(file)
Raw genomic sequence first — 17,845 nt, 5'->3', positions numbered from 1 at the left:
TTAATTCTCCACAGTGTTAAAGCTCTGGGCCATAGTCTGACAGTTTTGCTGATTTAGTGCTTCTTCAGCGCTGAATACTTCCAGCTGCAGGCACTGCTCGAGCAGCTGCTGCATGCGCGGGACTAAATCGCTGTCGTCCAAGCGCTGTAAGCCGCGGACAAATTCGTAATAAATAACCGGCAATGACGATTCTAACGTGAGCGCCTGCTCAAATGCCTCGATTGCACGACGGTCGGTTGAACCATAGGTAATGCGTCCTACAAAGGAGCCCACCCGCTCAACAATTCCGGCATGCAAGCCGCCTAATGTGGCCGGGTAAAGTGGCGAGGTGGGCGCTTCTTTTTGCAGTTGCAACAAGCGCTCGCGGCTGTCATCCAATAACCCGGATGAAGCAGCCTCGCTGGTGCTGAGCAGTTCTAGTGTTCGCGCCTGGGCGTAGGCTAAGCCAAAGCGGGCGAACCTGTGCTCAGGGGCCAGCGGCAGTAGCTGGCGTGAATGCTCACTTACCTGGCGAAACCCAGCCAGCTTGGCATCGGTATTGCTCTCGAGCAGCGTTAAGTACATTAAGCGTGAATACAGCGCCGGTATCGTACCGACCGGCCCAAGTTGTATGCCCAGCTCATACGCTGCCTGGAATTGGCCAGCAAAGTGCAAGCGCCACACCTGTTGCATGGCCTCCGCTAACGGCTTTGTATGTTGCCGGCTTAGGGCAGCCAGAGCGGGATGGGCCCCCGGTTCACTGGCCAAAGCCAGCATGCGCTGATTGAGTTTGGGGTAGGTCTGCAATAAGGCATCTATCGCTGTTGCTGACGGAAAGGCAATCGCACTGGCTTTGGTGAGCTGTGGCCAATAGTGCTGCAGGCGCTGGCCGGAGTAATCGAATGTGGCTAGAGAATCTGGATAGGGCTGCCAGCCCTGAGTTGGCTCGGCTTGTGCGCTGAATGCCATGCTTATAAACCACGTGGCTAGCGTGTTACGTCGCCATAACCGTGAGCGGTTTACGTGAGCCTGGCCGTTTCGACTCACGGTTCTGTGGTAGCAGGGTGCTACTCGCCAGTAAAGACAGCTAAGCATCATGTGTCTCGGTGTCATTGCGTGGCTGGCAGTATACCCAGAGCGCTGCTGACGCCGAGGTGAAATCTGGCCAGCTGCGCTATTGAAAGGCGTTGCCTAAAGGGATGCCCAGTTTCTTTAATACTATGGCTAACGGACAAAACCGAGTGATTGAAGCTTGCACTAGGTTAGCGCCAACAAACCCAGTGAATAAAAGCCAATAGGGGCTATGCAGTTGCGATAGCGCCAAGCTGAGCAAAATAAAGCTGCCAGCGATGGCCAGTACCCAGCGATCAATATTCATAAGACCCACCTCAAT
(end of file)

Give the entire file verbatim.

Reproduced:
Raw genomic sequence first — 17,845 nt, 5'->3', positions numbered from 1 at the left:
TTAATTCTCCACAGTGTTAAAGCTCTGGGCCATAGTCTGACAGTTTTGCTGATTTAGTGCTTCTTCAGCGCTGAATACTTCCAGCTGCAGGCACTGCTCGAGCAGCTGCTGCATGCGCGGGACTAAATCGCTGTCGTCCAAGCGCTGTAAGCCGCGGACAAATTCGTAATAAATAACCGGCAATGACGATTCTAACGTGAGCGCCTGCTCAAATGCCTCGATTGCACGACGGTCGGTTGAACCATAGGTAATGCGTCCTACAAAGGAGCCCACCCGCTCAACAATTCCGGCATGCAAGCCGCCTAATGTGGCCGGGTAAAGTGGCGAGGTGGGCGCTTCTTTTTGCAGTTGCAACAAGCGCTCGCGGCTGTCATCCAATAACCCGGATGAAGCAGCCTCGCTGGTGCTGAGCAGTTCTAGTGTTCGCGCCTGGGCGTAGGCTAAGCCAAAGCGGGCGAACCTGTGCTCAGGGGCCAGCGGCAGTAGCTGGCGTGAATGCTCACTTACCTGGCGAAACCCAGCCAGCTTGGCATCGGTATTGCTCTCGAGCAGCGTTAAGTACATTAAGCGTGAATACAGCGCCGGTATCGTACCGACCGGCCCAAGTTGTATGCCCAGCTCATACGCTGCCTGGAATTGGCCAGCAAAGTGCAAGCGCCACACCTGTTGCATGGCCTCCGCTAACGGCTTTGTATGTTGCCGGCTTAGGGCAGCCAGAGCGGGATGGGCCCCCGGTTCACTGGCCAAAGCCAGCATGCGCTGATTGAGTTTGGGGTAGGTCTGCAATAAGGCATCTATCGCTGTTGCTGACGGAAAGGCAATCGCACTGGCTTTGGTGAGCTGTGGCCAATAGTGCTGCAGGCGCTGGCCGGAGTAATCGAATGTGGCTAGAGAATCTGGATAGGGCTGCCAGCCCTGAGTTGGCTCGGCTTGTGCGCTGAATGCCATGCTTATAAACCACGTGGCTAGCGTGTTACGTCGCCATAACCGTGAGCGGTTTACGTGAGCCTGGCCGTTTCGACTCACGGTTCTGTGGTAGCAGGGTGCTACTCGCCAGTAAAGACAGCTAAGCATCATGTGTCTCGGTGTCATTGCGTGGCTGGCAGTATACCCAGAGCGCTGCTGACGCCGAGGTGAAATCTGGCCAGCTGCGCTATTGAAAGGCGTTGCCTAAAGGGATGCCCAGTTTCTTTAATACTATGGCTAACGGACAAAACCGAGTGATTGAAGCTTGCACTAGGTTAGCGCCAACAAACCCAGTGAATAAAAGCCAATAGGGGCTATGCAGTTGCGATAGCGCCAAGCTGAGCAAAATAAAGCTGCCAGCGATGGCCAGTACCCAGCGATCAATATTCATAAGACCCACCTCAAT